Is First Hour Trading legitimate?

First Hour Trading is a service which claims that you will be able to make enough money in the first 59 minutes of trading to take off and do whatever you'd like for the rest of the day. Is that feasible, or even possible? At first glance, that scenario may sound too good to be true.

But, there are many people out there who make a living simply by trading in the markets. Before we completely write this system off as being too good to be true, we have to examine the science behind it and whether or not it's logical to believe that the claims are possible.

Read on...

Should I trust this service?

What makes me believe that I can put my trust in this service? How do I know it's not just another get rich quick scam? What proof is there that this system actually works? Whether or not you decide to put your trust in anything is completely up to you. You can however look at the results this system has had and the background of it's inventor.

Read on...

"Stock Trading Whiz Kid" Manny Backus created a program called First Hour Trading. This system uses a proprietary analyzing tool, which tells which stocks to buy or sell, the exact minute to get in, and the exact minute to get out.
All of this in the first hour of trading.

The tell tale signs of a scam

There are a ton of trading services out there, many of which seem to be 100% legitimate. Unfortunately, some of those services are in fact a scam.

Greedy unscrupulous alert services will often (more often than you think) get paid to endorse picks they provide. Therefore, the charlatans running these schemes don't have any real incentive to be accurate. They make money by "pushing" stocks. 

Not by diligently picking stocks that make their subscribers money. 

Don't believe me?

Then... check this out...

From The Bismarck Tribune:

"ALEXANDRIA, Va. - A former enforcement attorney for the Securities and Exchange Commission was sentenced Friday to eight years in prison for his role in a series of multimillion dollar pump-and-dump stock fraud schemes.

Dallas-based attorney Phillip Offill Jr., 51, was convicted by a jury earlier this year on 10 counts of wire fraud and conspiracy. He testified that he was acting within the law, but the jury rejected his defense, and so too did U.S. District Judge Liam O'Grady.

Offill, who worked at the SEC for 15 years before taking a job at the Godwin Gruber law firm in Dallas, aided schemes that by conservative estimates cheated more than 1,500 investors out of at least $2.4 million. The fraudsters would pump up the value of dubious penny stocks and then sell the shares at inflated prices to unwitting buyers..."

The sad thing is these kinds of news stories are all too prevalent.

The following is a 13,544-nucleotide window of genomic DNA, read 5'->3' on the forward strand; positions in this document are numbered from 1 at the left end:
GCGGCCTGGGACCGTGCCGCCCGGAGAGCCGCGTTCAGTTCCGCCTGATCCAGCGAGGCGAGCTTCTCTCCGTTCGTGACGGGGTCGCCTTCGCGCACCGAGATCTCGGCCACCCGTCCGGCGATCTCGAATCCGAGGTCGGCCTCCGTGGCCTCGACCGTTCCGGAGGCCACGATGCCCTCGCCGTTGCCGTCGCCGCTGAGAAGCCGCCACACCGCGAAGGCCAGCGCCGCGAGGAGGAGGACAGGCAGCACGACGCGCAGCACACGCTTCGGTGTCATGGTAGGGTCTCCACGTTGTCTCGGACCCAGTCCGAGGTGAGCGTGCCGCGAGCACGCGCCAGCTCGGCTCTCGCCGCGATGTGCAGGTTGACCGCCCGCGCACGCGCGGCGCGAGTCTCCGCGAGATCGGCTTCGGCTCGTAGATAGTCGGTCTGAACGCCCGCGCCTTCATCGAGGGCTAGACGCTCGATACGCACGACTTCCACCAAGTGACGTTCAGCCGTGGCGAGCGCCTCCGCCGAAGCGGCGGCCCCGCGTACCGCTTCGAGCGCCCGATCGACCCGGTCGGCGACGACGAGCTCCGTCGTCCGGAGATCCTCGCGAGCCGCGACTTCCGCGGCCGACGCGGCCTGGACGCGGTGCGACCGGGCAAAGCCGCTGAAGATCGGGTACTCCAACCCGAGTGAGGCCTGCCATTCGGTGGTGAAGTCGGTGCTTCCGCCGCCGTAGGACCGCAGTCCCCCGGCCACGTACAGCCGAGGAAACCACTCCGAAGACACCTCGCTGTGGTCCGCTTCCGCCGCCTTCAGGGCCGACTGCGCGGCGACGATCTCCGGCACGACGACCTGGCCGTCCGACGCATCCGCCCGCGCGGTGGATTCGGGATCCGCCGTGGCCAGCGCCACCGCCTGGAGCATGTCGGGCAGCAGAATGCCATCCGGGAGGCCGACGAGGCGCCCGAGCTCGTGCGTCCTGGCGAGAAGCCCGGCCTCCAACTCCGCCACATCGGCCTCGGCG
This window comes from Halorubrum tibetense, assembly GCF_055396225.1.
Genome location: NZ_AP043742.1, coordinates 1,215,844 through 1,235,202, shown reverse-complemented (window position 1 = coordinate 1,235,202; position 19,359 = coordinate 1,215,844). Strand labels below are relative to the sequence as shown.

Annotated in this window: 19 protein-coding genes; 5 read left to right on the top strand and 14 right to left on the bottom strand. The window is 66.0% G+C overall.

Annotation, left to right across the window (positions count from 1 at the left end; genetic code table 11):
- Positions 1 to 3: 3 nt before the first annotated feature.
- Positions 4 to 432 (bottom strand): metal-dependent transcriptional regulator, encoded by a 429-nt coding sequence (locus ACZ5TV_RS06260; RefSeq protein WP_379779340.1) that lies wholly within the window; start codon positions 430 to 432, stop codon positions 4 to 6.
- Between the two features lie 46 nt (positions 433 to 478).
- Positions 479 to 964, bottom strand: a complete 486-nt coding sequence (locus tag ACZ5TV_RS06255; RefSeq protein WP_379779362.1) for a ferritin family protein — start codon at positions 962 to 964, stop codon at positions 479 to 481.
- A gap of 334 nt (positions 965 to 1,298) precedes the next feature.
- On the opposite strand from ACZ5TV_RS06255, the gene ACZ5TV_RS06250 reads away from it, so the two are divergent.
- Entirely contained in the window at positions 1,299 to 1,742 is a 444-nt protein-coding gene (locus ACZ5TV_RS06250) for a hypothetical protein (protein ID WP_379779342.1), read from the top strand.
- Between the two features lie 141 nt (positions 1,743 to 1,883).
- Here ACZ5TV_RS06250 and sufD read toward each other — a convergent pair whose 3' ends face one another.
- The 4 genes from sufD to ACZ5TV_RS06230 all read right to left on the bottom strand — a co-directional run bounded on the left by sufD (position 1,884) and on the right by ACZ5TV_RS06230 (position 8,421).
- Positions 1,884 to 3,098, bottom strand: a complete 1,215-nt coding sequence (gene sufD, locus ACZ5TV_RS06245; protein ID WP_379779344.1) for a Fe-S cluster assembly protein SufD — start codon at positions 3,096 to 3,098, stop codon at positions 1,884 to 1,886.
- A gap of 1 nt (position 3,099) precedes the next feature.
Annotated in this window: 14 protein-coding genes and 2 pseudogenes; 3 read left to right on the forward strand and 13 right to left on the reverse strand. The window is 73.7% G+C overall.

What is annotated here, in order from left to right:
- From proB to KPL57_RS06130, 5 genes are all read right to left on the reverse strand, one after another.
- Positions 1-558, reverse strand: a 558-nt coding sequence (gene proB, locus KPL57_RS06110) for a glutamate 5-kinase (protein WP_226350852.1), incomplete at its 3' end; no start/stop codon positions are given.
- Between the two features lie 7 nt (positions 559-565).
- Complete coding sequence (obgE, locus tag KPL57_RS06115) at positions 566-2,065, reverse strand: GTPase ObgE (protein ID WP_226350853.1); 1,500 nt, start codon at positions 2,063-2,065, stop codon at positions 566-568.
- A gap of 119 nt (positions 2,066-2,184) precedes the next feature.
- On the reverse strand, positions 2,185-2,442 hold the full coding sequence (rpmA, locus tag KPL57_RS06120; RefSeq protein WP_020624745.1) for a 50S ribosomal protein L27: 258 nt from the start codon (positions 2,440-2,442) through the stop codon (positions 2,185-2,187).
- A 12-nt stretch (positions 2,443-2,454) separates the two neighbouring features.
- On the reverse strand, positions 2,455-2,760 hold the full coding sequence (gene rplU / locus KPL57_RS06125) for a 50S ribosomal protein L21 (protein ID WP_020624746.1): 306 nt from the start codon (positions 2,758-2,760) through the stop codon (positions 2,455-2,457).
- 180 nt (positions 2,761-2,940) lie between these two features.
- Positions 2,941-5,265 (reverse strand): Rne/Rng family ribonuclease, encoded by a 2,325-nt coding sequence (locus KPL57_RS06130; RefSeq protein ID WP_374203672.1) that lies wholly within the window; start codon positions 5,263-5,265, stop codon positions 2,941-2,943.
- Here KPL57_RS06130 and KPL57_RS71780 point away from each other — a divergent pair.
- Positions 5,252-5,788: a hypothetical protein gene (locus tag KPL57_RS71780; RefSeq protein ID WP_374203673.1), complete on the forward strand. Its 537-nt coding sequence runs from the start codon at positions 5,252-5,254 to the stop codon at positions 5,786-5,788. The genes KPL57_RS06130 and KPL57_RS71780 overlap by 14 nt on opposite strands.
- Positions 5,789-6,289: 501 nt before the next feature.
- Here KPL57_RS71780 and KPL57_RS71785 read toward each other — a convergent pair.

A simple search on the term "pump-and-dump stocks" in Google brings up thousands of web pages. Many with accounts of this kind of scheme perpetrated on the public.

Day trading can be a highly risky business. This is a warning that even the Securities and Exchange Commission (SEC) displays on their website. 

The SEC states: "Most individual investors do not have the wealth, the time, or the temperament to make money and to sustain the devastating losses that day trading can bring." They further warn that "Day traders typically suffer severe financial losses in their first few months of trading, and many never graduate to profit-making status." 

That's pretty sobering, isn't it? Makes you want to rethink getting into day trading at all -- seeing that the odds are stacked against you -- doesn't it?

Besides being risky, day trading has always been regarded as an extremely stressful way to make a living. If you've ever done day trading, I'm sure you know that...

  • You need to watch the market continuously during the day at your computer and make trading decisions under the pressure of time.

  • Day trading demands great concentration to watch dozens of ticker quotes and price fluctuations to spot market trends
    .
  • Day trading comes with brutal psychological rigors because it's nerve-racking to seek profit from swings in daily market movements while trying vigilantly to protect your capital against loss -- and you're never really sure whether you'll gain profits or lose your shirt.

One of the main tell tale signs of a scam is the assurance of profit. Investing in the stock market can be a gamble if you don't know exactly what you're doing. Also, no one can completely predict whether or not they'll make exorbitant gains on any particular trade.

First Hour Trading doesn't make any promises or prediction of income of any kind.

With First Hour Trading you will be given specific reccomendations by it's creator, Manny Backus. Whether or not you make any specific trade is completely up to you. How much you chose to invest is 100% up to you as well.

So who is Manny Backus and how did he come up with the First Hour Trading system?

Read on...